I grew up on a farm just outside of Durham City, having a farming upbringing I was always around nature. It was from watching my Dad when I was child making pieces in the shed, repairing furniture and doing some joinery about the farm that I was introduced to wood and hand tools used and also the odd power tool. So by a young age I knew like many wood workers how it feels to bash your finger with a hammer. .
During school I had an interest in Art & Design and also Craft & Technology, so to continue my interest I studied three dimensional design at Newcastle college and furthered my studies by completing a BA Hons degree in Transportation Design at Northumbria University. During my third year of university I took a three month placement with Jaguar Landrover in the midlands doing automotive clay modelling. This is the Art of bringing a designers sketch to a three dimensional form using clay. a model can be full size or scaled down to quarter size or 40percent, both exterior and the interior are modelled. It was here that a really developed a keen interest in sculpting and learnt how to transfer a image in to real life as well as working to engineering measurements.
After university I worked for a year on a farm before gaining a position on Jaguar Landrover Graduate scheme doing clay modelling. As my skills and confidence grew in being a sculpture I decided to have a go wood carving in spare time. My first piece was a table top made from a slice of very old oak tree that had been felled when I was young and had been sat in our shed since. I brought myself three basic bevel edged chisels and a mallet from a DIY shop and laid out my design. It consisted of a Highland cows face in the centre, a sheep to the side and some scattered stalks of barley. With my brother keeping Highland cattle and sheep for many years their form was etched into my mind so I rarely had to look at any pictures, this also gave me some freedom to carve to my imagination. Once finished I coated it in beeswax, cut a whisky barrel in half to make as the legs/base and for a first carving im still to this day chuffed with it.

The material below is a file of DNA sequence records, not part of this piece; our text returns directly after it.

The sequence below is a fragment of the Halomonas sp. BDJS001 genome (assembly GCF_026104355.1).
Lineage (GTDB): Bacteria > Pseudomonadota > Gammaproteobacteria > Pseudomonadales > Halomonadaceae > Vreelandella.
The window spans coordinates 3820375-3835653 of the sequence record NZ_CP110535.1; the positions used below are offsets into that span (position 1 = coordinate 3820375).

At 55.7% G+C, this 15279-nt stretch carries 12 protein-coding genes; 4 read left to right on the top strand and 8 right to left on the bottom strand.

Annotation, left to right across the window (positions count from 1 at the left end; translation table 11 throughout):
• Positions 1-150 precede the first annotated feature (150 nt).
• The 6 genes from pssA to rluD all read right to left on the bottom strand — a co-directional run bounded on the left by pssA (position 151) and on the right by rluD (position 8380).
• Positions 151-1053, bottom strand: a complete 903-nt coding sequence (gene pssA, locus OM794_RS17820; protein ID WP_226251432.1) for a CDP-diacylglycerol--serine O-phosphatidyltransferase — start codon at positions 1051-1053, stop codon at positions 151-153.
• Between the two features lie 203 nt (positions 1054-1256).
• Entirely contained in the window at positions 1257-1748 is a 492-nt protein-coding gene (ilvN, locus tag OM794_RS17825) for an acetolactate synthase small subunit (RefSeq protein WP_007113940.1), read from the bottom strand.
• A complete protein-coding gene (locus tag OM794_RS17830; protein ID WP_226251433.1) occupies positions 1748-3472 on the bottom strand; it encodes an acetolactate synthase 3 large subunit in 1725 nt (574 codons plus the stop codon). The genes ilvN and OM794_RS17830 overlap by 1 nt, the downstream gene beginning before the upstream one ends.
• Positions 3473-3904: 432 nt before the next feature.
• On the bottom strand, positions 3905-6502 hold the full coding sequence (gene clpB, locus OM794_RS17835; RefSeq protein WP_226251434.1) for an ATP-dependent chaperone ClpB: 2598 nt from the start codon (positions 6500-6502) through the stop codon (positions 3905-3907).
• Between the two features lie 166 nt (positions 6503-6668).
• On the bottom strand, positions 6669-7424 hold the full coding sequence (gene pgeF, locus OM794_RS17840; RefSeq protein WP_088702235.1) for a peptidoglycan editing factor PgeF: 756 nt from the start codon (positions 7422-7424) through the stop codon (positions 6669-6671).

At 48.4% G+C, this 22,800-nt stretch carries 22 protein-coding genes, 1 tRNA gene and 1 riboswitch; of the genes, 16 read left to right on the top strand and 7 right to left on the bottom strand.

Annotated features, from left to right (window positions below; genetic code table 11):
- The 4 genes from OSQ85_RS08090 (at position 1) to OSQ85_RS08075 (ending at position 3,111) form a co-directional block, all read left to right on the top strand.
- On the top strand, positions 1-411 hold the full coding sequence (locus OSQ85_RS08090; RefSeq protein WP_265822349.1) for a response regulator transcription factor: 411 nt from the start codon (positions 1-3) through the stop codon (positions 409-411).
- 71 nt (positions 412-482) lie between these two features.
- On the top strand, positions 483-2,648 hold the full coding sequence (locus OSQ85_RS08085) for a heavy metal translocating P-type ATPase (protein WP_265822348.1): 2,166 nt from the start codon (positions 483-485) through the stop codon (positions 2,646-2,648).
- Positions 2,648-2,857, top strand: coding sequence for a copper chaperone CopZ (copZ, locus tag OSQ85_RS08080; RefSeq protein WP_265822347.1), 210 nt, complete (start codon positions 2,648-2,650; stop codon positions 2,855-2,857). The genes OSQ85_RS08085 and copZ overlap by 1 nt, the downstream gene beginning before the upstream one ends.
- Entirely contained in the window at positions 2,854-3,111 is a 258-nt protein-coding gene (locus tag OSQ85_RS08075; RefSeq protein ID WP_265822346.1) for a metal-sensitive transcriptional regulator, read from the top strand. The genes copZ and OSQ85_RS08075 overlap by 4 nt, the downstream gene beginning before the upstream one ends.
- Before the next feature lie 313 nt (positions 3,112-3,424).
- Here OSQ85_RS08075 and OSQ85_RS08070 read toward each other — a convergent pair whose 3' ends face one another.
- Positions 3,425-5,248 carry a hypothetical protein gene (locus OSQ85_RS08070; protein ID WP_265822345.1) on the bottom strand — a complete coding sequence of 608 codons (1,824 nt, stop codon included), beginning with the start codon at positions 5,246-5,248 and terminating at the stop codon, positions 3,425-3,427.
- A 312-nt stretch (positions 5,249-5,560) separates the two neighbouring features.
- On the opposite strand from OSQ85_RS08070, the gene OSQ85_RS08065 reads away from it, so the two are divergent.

After the table I tried my hand a some relief carvings and also etching an image into wood with a Dremel. With in clay modelling there is also a degree of wood work involved, making the base frame for a model and also tool making, so gathered knowledge of skills of wood work techniques and also machines that are used in a workshop: Band saws, circular saws, thickness planers, disc and bobbing sanders, panel saws, lathes, pilar drill and also a variety of power tools.
I find is a more challenging material than clay with all its knots and cracks but the finished product and the journey it took to get there has a greater feel of accomplishment. The knowledge that I am doing something that man has being doing for generations, using traditional skills mixed with modern day power tools to aid the construction. Sculpting is a skill in which you never stop learning, its this that makes it more exiting for me, learning new techniques, how tools work. The wood itself brings new challenges, every piece is different, finding out what product is best to finish a piece in, oils and waxes, how to navigate the grain and cracks.